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Newmar Corp. v. McCrary

Supreme Court of Nevada

October 3, 2013

NEWMAR CORPORATION, A DELAWARE CORPORATION, Appellant,
v.
ALLISON MCCRARY, AN INDIVIDUAL, Respondent. NEWMAR CORPORATION, A DELAWARE CORPORATION, Appellant,
v.
ALLISON MCCRARY, AN INDIVIDUAL, Respondent.

Consolidated appeals from a district court judgment in a revocation of acceptance and breach of warranty action and from a post-judgment order awarding attorney fees. Eighth Judicial District Court, Clark County; Valorie J. Vega, Judge.

Morris Law Group and Robert McCoy, Rex D. Garner, and Raleigh C. Thompson, Las Vegas, for Appellant.

Alverson, Taylor, Mortensen & Sanders and Kurt R. Bonds, Alan V. Mulliner, and Eric W. Hinckley, Las Vegas, for Respondent.

BEFORE THE COURT EN BANC.[1]

OPINION

CHERRY, J.

In this opinion, we consider whether a purchaser of a motor home may revoke acceptance and recover the purchase price from the motor home's manufacturer under the Uniform Commercial Code (UCC). We hold that a purchaser is entitled to revoke acceptance of the motor home against its manufacturer where, as here, privity exists between the manufacturer and the buyer because the manufacturer interjected itself into the sales process and had direct dealings with the buyer to ensure the completion of the transaction. We also conclude that the district court properly awarded incidental and consequential damages but that it abused its discretion in awarding attorney fees. Thus, we affirm the judgment but reverse the award of attorney fees.

FACTS AND PROCEDURAL HISTORY

Respondent Allison McCrary purchased a luxury motor home manufactured by appellant Newmar Corporation from Wheeler's Las Vegas RV. The purchase included Newmar's two-year express warranty for repair and service. After purchasing the motor home, McCrary let it remain in Wheeler's possession for repairs, due to some issues noticed during the test drives. A week later, McCrary returned to inspect and pick up the motor home. Noticing continued problems with the motor home during the inspection, McCrary met with a Newmar factory representative. She stated that she would not take possession of the motor home until the representative assured her that Newmar would take care of any problems and that there was a full, bumper-to-bumper warranty. After receiving the sought-after reassurances from Newmar, McCrary took possession of the motor home.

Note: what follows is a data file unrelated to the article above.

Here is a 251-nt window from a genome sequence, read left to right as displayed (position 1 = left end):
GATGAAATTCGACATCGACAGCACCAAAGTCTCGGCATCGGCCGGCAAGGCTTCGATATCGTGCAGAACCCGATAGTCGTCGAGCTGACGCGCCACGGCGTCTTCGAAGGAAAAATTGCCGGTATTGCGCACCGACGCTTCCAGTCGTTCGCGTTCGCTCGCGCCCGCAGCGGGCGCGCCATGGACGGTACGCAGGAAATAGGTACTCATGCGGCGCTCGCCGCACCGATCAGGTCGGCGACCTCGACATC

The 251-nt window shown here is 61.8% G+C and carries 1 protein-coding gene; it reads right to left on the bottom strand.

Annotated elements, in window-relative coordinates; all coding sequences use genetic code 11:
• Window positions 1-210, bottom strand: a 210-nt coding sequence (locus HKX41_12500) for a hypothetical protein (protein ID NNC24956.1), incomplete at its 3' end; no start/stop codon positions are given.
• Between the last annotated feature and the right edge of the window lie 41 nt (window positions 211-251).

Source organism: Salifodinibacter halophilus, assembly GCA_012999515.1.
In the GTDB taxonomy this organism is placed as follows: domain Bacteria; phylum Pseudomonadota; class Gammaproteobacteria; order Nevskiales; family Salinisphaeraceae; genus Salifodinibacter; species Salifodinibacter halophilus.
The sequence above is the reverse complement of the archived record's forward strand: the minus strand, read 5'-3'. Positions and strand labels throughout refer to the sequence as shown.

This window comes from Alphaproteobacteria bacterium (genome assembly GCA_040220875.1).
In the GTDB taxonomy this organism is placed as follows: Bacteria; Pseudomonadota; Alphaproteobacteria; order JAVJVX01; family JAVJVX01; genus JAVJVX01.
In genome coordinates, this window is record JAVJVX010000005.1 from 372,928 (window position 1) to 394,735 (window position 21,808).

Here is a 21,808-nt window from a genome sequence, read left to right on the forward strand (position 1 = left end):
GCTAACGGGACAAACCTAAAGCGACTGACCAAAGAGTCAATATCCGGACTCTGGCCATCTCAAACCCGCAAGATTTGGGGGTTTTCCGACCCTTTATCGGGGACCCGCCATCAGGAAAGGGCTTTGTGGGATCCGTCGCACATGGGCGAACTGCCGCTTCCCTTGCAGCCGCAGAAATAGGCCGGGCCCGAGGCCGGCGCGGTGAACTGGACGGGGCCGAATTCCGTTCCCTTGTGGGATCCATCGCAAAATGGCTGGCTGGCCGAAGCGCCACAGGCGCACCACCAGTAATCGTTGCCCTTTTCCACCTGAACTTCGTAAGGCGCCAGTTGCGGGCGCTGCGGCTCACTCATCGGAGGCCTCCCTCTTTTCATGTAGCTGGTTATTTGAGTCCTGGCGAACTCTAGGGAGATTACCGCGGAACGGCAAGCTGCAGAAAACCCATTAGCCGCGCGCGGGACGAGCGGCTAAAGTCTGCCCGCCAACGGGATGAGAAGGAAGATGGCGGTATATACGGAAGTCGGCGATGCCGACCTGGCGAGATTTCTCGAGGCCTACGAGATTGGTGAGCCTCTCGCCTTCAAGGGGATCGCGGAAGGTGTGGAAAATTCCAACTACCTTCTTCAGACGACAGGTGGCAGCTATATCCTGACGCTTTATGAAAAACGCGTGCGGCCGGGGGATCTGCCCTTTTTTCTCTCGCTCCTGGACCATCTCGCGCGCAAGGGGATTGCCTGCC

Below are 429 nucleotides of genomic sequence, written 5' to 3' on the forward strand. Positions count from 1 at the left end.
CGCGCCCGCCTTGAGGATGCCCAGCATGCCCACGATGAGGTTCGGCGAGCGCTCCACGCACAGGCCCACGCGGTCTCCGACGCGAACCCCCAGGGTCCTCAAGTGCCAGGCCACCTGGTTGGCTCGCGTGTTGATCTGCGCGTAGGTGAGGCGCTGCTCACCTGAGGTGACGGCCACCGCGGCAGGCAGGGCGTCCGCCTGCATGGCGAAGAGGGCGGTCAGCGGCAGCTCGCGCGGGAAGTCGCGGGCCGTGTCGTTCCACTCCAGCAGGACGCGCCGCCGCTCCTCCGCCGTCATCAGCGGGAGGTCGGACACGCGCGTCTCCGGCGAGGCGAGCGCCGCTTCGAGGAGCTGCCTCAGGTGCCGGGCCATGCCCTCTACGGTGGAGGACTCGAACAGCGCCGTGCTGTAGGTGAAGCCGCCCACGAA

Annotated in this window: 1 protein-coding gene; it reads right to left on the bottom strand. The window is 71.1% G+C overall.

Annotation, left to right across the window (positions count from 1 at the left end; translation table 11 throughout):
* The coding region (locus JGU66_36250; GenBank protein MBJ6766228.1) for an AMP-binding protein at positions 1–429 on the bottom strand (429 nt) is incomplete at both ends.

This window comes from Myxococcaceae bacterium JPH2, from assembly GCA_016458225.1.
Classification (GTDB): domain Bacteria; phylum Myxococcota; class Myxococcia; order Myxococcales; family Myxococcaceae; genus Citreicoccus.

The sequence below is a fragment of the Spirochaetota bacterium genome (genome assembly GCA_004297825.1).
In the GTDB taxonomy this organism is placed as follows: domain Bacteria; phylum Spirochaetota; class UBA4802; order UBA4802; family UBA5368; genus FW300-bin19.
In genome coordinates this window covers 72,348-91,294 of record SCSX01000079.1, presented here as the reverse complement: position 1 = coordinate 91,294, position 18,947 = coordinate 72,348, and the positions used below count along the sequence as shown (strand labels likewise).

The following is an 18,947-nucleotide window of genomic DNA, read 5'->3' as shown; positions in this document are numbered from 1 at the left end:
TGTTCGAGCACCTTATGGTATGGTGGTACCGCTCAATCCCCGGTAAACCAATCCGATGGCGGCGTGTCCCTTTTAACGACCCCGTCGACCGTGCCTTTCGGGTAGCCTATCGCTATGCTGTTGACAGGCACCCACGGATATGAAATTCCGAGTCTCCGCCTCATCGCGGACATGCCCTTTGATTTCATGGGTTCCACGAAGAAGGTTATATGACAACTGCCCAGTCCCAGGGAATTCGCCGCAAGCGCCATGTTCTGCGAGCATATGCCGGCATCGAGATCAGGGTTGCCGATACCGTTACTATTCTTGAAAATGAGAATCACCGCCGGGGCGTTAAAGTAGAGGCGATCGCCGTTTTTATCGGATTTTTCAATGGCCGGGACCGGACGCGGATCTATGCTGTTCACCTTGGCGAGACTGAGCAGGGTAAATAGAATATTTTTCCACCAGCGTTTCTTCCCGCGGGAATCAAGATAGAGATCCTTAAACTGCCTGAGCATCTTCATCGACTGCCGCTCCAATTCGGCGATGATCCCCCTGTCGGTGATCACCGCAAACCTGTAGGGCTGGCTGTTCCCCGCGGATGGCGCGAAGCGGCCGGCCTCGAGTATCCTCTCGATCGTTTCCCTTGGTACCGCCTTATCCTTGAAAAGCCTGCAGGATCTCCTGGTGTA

Shortly thereafter, the motor home experienced significant electrical problems, making it unsafe to drive and resulting in repeated delays and canceled vacation plans for McCrary. After numerous repairs at the Newmar factory and other repair shops, McCrary attempted to revoke her acceptance of the motor home from Newmar, but Newmar rejected the revocation. McCrary then filed the underlying action asserting, inter alia, causes of action for revocation of acceptance, breach of contract, and breach of warranty against Newmar.[2]

Prior to trial, both parties made offers of judgment. Neither offer was accepted. Following a bench trial, based on the particular facts of this case, the district court concluded that McCrary did not take possession of the motor home when she signed the contract and would not have completed the purchase and eventually taken possession except for the interactions with and assurances made by Newmar's representative to McCrary. Ultimately, the district court found in favor of McCrary and awarded her $406, 500 in damages—the $385, 000 purchase price for the motor home based on the revocation of acceptance, but required McCrary to return the motor home as part of the revocation, $12, 500 for the cost of insuring the motor home, and $9, 000 for storage fees—plus $44, 251.40 in prejudgment interest and $107, 581.50 in attorney fees. The court entered judgment accordingly, and these appeals followed.

DISCUSSION

We must first determine whether revocation of acceptance is an available cause of action against a manufacturer before we can reach the issues of damages and attorney fees.

Revoking acceptance from Newmar

Newmar argues that, under Nevada's applicable UCC provision, NRS 104.2608, a buyer can only revoke acceptance from a seller, and while it manufactured the motor home, it was not a seller of the motor home. Thus, Newmar contends that Wheeler's is the only entity from whom McCrary can revoke acceptance and that, because McCrary revoked ...


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